Have you ever wondered where and when you would use your school math skills in real life? A rational exponent is an exponent in the form of a fraction. Any expression that contains the square root of a number is a radical expression. Both have real world applications in fields like architecture, carpentry and masonry. Radical expressions are utilized in financial industries to calculate formulas for depreciation, home inflation and interest. Electrical engineers also use radical expressions for measurements and calculations. Biologists compare animal surface areas with radical exponents for size comparisons in scientific research.
Rational Exponent Examples
In a rational exponent, the denominator, or bottom number, is the root. While the numerator, or top number, is the new exponent. In the following examples, the carrot symbol indicates that the right half is the exponent of the left. For example:
x ^ (1/2) = √x (square root of X)
x ^ (1/3) = 3√x (cube root of X)
Radical Expression Examples
A radical expression is any expression or equation that contains a square root. The square root symbol indicates that the number inside is a radical. The number inside that square root is called the radicand. Variable numbers can also be radical expressions. For example:
Real World Examples of Rational Exponents
The financial industry uses rational exponents to compute interest, depreciation and inflation in areas like home buying.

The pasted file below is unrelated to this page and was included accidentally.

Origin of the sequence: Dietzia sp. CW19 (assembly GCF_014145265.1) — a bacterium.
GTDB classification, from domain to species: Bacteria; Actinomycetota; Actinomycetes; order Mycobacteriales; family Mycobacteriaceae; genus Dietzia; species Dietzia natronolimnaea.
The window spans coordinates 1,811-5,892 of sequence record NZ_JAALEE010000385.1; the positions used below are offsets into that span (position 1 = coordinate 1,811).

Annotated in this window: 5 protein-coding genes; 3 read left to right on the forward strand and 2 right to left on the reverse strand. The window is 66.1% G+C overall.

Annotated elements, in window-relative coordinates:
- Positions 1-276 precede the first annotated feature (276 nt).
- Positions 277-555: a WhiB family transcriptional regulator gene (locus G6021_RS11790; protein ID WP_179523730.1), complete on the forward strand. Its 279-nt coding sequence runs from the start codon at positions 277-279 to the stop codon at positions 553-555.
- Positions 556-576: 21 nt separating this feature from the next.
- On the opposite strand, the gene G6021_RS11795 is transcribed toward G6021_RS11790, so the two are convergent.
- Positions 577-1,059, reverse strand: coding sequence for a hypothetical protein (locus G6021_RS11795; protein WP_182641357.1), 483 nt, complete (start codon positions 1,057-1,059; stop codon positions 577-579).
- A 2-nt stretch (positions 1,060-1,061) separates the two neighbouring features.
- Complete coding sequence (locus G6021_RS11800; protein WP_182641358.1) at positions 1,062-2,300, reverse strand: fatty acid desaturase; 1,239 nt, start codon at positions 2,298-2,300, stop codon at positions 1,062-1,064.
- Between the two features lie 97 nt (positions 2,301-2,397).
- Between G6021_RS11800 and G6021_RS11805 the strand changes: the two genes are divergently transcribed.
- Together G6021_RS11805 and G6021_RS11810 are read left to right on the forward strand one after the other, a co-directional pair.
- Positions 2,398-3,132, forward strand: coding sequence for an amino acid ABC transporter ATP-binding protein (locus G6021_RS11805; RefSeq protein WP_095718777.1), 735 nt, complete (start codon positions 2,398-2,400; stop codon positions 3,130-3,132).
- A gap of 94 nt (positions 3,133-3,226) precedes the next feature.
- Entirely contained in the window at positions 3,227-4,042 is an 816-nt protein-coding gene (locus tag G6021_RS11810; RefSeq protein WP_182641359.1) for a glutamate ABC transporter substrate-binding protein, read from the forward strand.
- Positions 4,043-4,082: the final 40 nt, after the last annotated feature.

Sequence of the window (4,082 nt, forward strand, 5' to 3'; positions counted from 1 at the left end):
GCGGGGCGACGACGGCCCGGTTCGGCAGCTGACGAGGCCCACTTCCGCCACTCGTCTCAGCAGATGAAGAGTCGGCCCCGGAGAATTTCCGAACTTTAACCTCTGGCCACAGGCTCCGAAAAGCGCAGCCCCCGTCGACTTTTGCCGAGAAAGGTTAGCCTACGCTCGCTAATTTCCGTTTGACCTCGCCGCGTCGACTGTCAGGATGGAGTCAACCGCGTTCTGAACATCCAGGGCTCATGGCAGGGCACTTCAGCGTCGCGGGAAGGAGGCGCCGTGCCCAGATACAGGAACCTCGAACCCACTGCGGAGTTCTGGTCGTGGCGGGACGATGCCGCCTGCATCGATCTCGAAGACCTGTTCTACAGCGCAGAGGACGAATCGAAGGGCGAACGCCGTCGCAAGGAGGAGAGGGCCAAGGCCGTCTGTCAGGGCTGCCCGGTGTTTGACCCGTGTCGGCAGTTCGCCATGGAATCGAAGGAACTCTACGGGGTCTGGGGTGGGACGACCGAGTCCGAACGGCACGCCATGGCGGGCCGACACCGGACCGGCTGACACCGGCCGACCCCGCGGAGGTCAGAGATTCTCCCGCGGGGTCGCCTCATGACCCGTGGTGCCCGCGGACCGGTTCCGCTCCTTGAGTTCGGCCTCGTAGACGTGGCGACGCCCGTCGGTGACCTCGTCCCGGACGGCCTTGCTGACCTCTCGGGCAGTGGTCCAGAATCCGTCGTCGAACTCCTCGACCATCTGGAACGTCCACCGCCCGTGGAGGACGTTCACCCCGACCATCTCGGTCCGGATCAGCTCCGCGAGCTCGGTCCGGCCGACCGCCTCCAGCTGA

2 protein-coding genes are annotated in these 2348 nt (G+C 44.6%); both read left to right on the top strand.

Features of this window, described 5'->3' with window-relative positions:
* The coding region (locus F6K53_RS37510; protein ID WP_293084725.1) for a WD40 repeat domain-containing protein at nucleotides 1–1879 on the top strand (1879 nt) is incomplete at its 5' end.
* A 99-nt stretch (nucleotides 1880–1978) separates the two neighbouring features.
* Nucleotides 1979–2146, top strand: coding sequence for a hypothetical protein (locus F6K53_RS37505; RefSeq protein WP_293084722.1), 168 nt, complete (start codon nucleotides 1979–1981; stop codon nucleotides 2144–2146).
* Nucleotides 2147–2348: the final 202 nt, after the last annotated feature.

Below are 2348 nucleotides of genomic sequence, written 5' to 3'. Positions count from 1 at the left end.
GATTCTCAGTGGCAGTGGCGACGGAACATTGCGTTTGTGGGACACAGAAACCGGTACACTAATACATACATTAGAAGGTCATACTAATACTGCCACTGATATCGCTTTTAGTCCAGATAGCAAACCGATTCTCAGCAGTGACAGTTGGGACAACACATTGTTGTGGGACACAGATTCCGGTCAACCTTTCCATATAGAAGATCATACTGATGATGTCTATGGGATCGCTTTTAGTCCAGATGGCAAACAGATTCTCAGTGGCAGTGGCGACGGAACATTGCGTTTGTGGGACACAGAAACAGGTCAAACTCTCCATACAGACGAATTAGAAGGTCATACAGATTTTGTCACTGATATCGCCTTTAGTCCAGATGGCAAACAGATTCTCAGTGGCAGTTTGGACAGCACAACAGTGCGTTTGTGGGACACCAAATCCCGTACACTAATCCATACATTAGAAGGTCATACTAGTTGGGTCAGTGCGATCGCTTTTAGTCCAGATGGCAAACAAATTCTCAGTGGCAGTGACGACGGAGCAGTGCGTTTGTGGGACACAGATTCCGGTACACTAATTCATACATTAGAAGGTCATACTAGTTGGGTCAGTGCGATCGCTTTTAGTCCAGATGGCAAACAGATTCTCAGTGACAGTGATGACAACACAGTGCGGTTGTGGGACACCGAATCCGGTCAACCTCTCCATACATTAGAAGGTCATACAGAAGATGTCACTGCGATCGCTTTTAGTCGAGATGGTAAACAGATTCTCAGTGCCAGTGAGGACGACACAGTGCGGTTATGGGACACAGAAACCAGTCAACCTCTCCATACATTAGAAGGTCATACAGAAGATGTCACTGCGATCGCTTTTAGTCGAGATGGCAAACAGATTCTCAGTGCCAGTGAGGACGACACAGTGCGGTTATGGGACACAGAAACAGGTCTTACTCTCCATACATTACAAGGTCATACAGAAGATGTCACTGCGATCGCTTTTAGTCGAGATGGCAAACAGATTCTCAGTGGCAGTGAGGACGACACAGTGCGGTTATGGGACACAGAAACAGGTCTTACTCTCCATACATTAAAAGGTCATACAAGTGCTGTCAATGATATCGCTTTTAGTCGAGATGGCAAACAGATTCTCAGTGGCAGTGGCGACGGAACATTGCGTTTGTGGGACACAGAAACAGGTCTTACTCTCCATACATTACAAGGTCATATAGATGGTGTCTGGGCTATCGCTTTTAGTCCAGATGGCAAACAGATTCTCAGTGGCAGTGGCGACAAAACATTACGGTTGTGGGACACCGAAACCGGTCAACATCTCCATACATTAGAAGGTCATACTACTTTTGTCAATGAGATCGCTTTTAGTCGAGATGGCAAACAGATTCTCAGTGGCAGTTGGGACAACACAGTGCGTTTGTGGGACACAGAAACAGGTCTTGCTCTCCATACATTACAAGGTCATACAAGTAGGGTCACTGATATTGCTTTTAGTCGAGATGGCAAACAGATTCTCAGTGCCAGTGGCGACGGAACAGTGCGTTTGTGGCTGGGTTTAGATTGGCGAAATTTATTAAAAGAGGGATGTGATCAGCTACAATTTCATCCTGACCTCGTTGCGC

For example, to calculate the inflation of a home that increases in value from p1 to p2 over a period of n years, the annual rate of inflation (expressed as a decimal) is i = (p2/p1)^(1/n) -1.
To calculate compound interest, the formula is F = P (1+i)^n , where F is the future value and P is the present value, i is the interest rate and n is the number of years. If you wanted to calculate the compound interest on $1,000 for 18 months at 5 percent, the formula would be F = 1000 (1+.05)^(3/2).
Real World Examples of Radical Expressions
Radical expressions are common geometry and trigonometry especially when calculating triangles. In the fields of carpentry and masonry, triangles often come into play when designing or constructing buildings that require angle measurements.
The ratio of the sides of a 30°- 60°- 90° right triangle is 1:2:√3, and the ratio of the sides of a 45°- 45°- 90° right triangle is 1:1:√2.
Within the field of electrical engineering, the use of radical expressions has to do with determining how much electricity is flowing through circuits. One of the simplest formulas in electrical engineering is for voltage, V = √PR, where P is the power in watts and R is the resistance in the measurement of ohms.
About the Author
Micah Schneider earned a Master of Arts in history at the University of Massachusetts Amherst, concentrating in public history, early America and global history. As a writer, his work has been featured in the "Historical Journal of Massachusetts," "Fearless Press," "Options Magazine" and several online publications.